I am confident that your problem was not the King Arthur bread flour or the yeast per se.
The Lehmann dough recipe you mentioned was one of the first I modified for home use. It has since been modified to use a lower hydration percent (a bit less water) and a lot less yeast. But the recipe was not the problem, even when you added sugar to it. I think the problem arose from the amount of sugar you used and the way you used it in relation to the yeast. There may well have been other problems, such as the way you formed the skin for your 10-inch pizza (discussed below), but I think the sugar problem may have been the principal one from what you have reported.
If you indeed did use 1 1/2 tablespoons of sugar, that amount came to 5.4% by weight of flour in the Lehmann recipe you referenced. When sugar is used in a Lehmann recipe, it is used at a rate of about 2-3% by weight of flour, and even then it is called for only when the dough is to be held beyond 48 hours (not 24 hours or less as in your case) or the pizza is going to be baked on a pizza screen. Above 5% and the sugar will negatively affect the yeast activity and prevent proper fermentation of the dough by permeating the yeast cells (through osmotic pressure) and overwhelming the yeast. When you added the entire amount of sugar to the water along with the active dry yeast (ADY), that also was not good for the yeast. It is common to add a pinch or so of sugar to the yeast/water mixture, but the yeast can't tolerate the amount of sugar you used, all at one time, without affecting its performance. I suspect the problem would have been less severe had you combined the sugar with the flour, where it would have been more uniformly dispersed within the dough and not in such direct contact with the yeast.
You also indicated that you used half of the dough from the Lehmann recipe to make a 10-inch pizza and that it was quite thin. The recipe you used produces a bit over 20 ounces of dough. If you used half of that amount for a 10-inch pizza, that is, about 10 ounces, the pizza skin would have had a thickness factor of 0.13, which is considered thick, not thin, and certainly not very thin as you indicated. I assume that you didn't weigh the dough ball to confirm its weight but rather just estimated it.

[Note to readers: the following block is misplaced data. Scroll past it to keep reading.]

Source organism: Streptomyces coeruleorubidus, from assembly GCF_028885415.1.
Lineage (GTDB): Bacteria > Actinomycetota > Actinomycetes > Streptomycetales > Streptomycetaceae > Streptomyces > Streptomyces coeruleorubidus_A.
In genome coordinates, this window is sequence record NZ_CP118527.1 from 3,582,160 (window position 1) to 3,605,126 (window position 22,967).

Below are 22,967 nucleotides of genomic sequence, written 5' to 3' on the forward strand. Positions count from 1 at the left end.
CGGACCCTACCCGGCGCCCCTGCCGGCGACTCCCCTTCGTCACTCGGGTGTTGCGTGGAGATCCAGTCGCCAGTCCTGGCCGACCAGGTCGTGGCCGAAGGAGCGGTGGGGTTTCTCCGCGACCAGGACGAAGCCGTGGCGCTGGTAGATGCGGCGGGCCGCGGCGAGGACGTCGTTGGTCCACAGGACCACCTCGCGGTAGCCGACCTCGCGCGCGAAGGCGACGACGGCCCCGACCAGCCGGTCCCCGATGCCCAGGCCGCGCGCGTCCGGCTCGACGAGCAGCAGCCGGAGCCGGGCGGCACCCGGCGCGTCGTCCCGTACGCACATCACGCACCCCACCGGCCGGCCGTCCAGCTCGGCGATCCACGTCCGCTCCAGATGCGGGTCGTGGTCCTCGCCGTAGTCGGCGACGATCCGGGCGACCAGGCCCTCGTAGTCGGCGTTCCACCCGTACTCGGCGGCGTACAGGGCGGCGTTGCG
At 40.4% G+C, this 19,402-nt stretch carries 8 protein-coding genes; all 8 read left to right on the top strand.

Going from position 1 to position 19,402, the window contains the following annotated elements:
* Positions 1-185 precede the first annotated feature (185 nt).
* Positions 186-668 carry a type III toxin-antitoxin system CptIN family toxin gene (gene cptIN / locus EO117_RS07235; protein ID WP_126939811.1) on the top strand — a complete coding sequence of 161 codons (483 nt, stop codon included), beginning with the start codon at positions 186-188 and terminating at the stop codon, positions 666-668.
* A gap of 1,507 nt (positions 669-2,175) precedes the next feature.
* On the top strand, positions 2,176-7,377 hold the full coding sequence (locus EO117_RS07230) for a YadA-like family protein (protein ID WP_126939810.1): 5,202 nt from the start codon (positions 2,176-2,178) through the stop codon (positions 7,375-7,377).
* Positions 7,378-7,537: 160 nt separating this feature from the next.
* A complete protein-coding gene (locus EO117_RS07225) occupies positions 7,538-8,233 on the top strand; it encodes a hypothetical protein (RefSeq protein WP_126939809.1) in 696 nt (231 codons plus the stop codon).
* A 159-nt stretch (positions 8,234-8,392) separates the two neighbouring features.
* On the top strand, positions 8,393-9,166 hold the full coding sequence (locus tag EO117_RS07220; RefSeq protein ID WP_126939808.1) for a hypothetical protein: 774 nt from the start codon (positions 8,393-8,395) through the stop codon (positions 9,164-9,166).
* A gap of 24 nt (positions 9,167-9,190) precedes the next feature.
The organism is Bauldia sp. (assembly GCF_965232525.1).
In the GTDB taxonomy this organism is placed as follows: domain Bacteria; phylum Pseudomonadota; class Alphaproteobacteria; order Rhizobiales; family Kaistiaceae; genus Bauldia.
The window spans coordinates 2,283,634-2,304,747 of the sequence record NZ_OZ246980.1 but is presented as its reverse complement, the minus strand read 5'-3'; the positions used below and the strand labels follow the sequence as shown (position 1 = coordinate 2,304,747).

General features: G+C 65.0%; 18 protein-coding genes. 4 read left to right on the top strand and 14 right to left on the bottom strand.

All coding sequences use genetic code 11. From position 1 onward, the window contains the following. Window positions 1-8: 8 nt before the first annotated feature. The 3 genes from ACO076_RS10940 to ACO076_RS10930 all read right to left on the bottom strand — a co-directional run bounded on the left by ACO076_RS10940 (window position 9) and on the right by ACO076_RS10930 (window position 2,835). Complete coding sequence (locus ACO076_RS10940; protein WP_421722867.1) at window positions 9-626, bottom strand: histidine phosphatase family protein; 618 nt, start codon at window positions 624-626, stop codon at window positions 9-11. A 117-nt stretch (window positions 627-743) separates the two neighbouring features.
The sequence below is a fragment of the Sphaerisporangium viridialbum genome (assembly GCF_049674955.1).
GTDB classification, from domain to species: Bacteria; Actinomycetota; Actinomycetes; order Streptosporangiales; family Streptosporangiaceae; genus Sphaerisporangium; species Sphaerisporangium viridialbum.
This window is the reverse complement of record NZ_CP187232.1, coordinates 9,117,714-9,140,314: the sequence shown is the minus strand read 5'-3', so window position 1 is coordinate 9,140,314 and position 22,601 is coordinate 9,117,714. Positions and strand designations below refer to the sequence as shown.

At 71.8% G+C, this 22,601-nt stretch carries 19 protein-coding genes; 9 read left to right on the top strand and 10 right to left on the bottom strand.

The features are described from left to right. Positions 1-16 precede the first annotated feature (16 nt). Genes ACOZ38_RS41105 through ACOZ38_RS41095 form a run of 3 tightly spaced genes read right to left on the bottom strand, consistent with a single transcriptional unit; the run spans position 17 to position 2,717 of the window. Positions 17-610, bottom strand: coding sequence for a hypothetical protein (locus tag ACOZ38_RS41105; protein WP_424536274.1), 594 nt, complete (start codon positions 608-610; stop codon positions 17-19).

My advice to you is to forget the sugar (at least for a dough retarded for no more than 24 hours) and use one of the newer versions of the Lehmann dough recipe. I would also only use an amount of dough that you will need to make a pizza of whatever size you want. That way, everything will be in balance quantity wise, the thickness should be just right, and you should end up with a pizza that has the typical characteristics of a NY style. I have posted many versions of the Lehmann dough recipe at this forum, for several different sizes of pizzas, so there are many recipes available for you to choose from--from 9 inches all the way up to 18 inches. If you would like me to post one for a particular size pizza, let me know. If I don't have the size you want (I don't think I have one for a 10-inch), I will devise one for you (including substituting ADY for IDY, if you'd like).
As for having your pizza well done, you may want to consider lowering your bake temperature, for example, to 450-475 degrees F, and increase the bake time by a few minutes, or until you see that the crust has the degree of doneness that you prefer. Using this approach will have the effect of letting moisture in the dough bake off more completely and allow the crust to develop its color and texture more slowly than when using higher oven temperatures and shorter bake times.